Modern multimedia and communication instruments helped shape this wildfire, but they did not create it, but gave deep seated, buried, denied sentiments an outlet. Even tightly sealed regimes are no longer able to stop the blaze. No wonder that Russia and China are scared shitless.

What we see right now are not putches or coups d'etat, but popular uprisings, not driven by military or religious zealots, but by lawyers, doctors, students and workers. Unarmed civilians rise up in many nations at the same time, demonstrating, bleeding and dying en masse for exactly the values and principles so beautifully framed in the US constitution. This pan-arabic spring alone is a manifestation of real change. In its initial stages, fragile and threatened from within as from the outside. If Libya falls to democracy, if it sticks in Tunesia and Egypt, Jordan and Iraq, a severe domino effect may well take place, sweeping oppressive regimes in Yemen, Syria away, then the rest of the sheiks, sultans and despots. A Lot of ifs, I grant you that.

In conclusion I repeat myself here:

If we stand aside and let Gaddafi win (a stalemate or deal would be a win), status quo in our relations with the Arab world is pretty much a given. Same old disgust, hatred, envy, resentment.

If we take a real stand and take care of Gaddafi once and for all, there is a chance for sweeping change throughout the region. Change in perceptions, change in relations and a ton of pragmatic benefits as listed exhaustingly in my posts. We would risk comparably little, as this is a tiny, local conflict zone, but the potential for huge rewards is there. And we find ourselves on the righteous side of the cause, while doing, what Americans do, because we are exceptional.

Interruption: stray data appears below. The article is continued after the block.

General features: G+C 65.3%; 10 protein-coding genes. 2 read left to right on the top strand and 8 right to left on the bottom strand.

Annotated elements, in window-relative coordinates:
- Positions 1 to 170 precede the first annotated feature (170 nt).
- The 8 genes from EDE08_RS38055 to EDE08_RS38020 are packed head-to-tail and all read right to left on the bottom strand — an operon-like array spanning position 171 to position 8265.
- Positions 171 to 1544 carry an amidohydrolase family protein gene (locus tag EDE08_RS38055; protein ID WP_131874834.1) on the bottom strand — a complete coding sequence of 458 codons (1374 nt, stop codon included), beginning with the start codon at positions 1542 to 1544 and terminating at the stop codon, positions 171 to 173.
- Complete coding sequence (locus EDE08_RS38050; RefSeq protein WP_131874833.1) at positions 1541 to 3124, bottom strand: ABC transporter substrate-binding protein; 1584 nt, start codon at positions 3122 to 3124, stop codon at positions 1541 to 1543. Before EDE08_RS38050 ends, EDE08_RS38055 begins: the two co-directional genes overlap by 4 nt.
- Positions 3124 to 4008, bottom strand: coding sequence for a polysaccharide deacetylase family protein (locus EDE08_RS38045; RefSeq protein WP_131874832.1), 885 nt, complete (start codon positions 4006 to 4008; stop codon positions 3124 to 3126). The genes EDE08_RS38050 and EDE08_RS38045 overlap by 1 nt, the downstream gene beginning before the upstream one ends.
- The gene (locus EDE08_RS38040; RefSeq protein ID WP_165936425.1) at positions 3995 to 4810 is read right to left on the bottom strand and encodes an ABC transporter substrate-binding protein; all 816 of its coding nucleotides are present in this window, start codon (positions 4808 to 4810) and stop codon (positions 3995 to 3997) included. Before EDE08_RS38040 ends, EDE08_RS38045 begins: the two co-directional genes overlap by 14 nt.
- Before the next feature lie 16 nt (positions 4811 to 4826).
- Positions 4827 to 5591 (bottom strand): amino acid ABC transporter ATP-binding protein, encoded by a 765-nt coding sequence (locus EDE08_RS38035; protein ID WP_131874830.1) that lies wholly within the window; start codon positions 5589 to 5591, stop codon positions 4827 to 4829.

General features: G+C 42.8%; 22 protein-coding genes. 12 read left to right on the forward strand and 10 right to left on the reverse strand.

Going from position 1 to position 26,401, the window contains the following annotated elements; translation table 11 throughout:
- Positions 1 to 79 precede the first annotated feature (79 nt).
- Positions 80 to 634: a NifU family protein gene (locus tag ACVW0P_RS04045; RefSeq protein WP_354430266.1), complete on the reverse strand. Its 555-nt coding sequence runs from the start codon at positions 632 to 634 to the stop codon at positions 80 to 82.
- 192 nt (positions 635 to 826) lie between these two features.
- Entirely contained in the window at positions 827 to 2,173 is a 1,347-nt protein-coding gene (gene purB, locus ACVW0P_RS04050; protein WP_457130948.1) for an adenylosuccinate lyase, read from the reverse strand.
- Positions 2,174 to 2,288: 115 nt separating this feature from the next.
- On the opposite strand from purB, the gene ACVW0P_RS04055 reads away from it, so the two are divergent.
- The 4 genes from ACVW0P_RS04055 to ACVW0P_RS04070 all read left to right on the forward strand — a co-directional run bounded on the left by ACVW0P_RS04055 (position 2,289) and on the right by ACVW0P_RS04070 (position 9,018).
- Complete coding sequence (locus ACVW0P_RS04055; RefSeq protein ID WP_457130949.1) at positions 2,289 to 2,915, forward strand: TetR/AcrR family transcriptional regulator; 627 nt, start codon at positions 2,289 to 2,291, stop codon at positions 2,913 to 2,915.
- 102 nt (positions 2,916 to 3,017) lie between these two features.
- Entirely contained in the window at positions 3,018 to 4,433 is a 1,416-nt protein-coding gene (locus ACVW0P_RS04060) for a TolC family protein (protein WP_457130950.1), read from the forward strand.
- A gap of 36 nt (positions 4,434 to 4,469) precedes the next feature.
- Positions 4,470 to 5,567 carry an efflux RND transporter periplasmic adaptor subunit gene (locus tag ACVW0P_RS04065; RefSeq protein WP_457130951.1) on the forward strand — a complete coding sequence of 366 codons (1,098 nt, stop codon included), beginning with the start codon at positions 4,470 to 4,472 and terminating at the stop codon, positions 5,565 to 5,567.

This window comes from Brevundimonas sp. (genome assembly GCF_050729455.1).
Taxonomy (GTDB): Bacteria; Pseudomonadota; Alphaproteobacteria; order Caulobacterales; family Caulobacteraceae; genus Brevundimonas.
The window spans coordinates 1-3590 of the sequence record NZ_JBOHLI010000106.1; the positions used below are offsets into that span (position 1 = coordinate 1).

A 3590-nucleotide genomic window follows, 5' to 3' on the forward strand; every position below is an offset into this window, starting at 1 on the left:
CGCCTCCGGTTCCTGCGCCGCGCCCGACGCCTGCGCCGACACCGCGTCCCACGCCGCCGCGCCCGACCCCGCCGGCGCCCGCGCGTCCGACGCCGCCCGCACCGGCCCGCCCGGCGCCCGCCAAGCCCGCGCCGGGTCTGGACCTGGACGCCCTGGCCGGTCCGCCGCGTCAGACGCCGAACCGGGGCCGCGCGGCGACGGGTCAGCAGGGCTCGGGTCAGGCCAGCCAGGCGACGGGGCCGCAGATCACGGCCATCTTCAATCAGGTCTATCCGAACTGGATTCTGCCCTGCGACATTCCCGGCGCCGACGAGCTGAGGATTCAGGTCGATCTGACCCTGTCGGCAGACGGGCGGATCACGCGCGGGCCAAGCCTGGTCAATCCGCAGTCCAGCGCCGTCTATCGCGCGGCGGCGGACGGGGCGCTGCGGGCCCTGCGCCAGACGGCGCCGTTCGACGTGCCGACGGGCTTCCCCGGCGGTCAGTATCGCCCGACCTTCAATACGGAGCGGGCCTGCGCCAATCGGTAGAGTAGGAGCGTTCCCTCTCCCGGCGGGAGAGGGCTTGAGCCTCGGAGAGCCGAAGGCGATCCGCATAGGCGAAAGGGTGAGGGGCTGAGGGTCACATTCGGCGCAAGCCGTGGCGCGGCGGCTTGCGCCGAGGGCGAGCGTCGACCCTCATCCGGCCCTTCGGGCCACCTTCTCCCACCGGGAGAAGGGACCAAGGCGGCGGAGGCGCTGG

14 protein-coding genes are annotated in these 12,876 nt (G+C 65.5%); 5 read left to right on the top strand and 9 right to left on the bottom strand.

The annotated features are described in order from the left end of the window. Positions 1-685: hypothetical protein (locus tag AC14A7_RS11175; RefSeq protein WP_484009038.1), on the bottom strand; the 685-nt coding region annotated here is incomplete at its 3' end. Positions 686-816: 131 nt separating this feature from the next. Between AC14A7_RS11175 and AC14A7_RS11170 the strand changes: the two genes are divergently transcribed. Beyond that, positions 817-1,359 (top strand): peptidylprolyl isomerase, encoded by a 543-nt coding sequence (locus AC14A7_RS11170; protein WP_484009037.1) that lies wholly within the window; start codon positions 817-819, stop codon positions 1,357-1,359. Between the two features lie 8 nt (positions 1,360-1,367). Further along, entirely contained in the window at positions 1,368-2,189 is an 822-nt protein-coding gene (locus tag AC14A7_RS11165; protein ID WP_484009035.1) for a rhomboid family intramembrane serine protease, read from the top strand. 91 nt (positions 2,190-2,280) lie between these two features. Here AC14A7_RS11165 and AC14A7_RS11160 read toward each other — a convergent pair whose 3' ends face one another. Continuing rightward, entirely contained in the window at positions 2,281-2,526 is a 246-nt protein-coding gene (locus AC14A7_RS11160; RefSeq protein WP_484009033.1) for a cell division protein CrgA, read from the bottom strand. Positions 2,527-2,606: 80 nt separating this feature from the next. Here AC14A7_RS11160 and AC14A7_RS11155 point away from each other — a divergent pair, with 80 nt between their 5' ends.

If we however pursue Obama's third option (exhaustingly laid out in my exchange with Tovey), the whole thing will end up as a catastrophy, and it very much looks that way at present.

If I am right, this pan-arabic awakening is not a fire, which can be extinguished anymore. I believe that we are experencing the initial stages of sweeping change throughout the region, which will at some point engulf even currently quiet countries, especially, if Gaddafi and Saleh fall, let alone, if the at first glance tight regime in Syria ends up crumbling. Islamist Turkey is already on the wrong side of history and accordingly perceived.

If you are right, nothing will really change, and the fire will burn itself out. It will take at least 10 years to ascertain, if the virus of democracy took or not.

I bet my chips on the first. I am an American, which means by definition, that I am an optimist and promote trying to do the right thing, even if at first failing or the chances for success are slim. We may fail, but Americans never stop trying. Our own greatness is based upon courageous individuals standing up against all odds for Freedom and Liberty, which is why we owe it to ourselves to intervene in Libya, where we can do something for similar individuals without sacrificing too much in pragmatic terms.

Submitting....